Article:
“If the mind can be explained from the workings of the brain, and the brain develops by direction from our genes,” Anthony Monaco (Oxford) writes, “then presumably the mind can be explained from our genetic make-up. But how can only 30,000 genes make a brain with billions of neurons and encode the particular aspects of cognition that make us human?”
This question opens his book review of The Birth of the Mind: How a Tiny Number of Genes Creates the Complexities of Human Thought by Gary Marcus (Basic Books, 2004) in the Feb. 19 issue of Nature.1 Monaco describes the book’s proposed answers to two paradoxes: (1) how a small number of genes codes for millions of neurons, and (2) how the brain can code for flexibility: “How does the brain of a newborn, with its complex structures and connections, have the plasticity to enable it to respond to environmental influences as it develops further?”
He seems to agree with the view of author Gary Marcus, a cognitive psychologist, that “the brain is built by genes in a self-organized way before being reorganized and shaped by experience and the environment. It is not a battle where one side wins, but a vital interaction.” But how do we get from genes to mind, to cognition, thought and reason?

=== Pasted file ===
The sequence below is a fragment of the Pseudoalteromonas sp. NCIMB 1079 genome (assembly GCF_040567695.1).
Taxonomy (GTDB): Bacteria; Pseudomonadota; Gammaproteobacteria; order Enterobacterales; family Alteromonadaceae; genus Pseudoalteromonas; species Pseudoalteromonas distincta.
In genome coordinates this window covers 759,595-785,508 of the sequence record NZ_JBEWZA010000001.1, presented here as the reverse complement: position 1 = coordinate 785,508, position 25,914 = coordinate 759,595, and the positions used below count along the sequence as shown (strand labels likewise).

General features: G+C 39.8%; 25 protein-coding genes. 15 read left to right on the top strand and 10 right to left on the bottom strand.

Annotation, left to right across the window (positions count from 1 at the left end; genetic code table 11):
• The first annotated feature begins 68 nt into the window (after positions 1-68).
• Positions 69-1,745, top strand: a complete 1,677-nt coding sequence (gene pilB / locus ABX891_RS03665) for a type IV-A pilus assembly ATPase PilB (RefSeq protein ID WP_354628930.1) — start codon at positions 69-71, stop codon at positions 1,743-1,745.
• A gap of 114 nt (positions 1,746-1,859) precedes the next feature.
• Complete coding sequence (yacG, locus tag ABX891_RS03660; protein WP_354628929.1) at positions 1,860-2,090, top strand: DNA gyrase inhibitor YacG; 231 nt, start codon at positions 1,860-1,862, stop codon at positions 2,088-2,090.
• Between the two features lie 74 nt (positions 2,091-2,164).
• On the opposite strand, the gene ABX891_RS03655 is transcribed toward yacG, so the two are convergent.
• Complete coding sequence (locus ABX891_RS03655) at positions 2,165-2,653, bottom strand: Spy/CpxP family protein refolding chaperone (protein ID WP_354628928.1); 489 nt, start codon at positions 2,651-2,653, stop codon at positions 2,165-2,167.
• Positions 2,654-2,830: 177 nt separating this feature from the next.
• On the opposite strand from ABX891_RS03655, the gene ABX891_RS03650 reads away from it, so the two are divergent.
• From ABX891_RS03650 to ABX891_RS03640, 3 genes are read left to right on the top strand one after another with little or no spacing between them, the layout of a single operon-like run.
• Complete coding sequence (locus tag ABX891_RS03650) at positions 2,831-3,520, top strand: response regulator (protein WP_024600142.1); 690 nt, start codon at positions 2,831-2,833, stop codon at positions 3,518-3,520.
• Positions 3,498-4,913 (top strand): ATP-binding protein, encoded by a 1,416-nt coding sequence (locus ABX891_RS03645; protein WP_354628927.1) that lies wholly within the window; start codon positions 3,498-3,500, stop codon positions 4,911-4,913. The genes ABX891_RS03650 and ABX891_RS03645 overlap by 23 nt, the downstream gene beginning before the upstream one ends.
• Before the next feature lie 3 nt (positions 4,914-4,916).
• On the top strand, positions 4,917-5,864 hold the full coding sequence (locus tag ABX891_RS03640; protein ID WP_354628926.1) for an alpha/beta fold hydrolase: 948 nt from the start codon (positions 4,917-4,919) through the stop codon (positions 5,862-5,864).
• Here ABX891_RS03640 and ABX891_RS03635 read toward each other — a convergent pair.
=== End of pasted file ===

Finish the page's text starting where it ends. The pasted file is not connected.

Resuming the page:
Having clarified these two paradoxes using our current knowledge of genetics and neuroscience, can we explain how genes make minds? The story is only beginning. This book shows that genes build brains and that brains are designed to be flexible and to learn, but the jump from genes to the mind is an indirect one. The question cannot yet be answered, and it is not entirely clear where the answer will come from.
Cognitive psychologists and neurologists have some clues, aided by real-time imaging techniques, but Monaco warns that “The path ahead to integrate these disciplines to gain a fuller understanding is optimistically vague.…” He warns readers about the “sheer complexity of the science”.
1Anthony P. Monaco, “A recipe for the mind,” Nature 427, 681 (19 February 2004); doi:10.1038/427681b.
A naturalistic explanation for the mind, soul and spirit does not seem to be forthcoming, does it? (By “explanation” we do not mean a just-so story; those are always in plentiful supply.)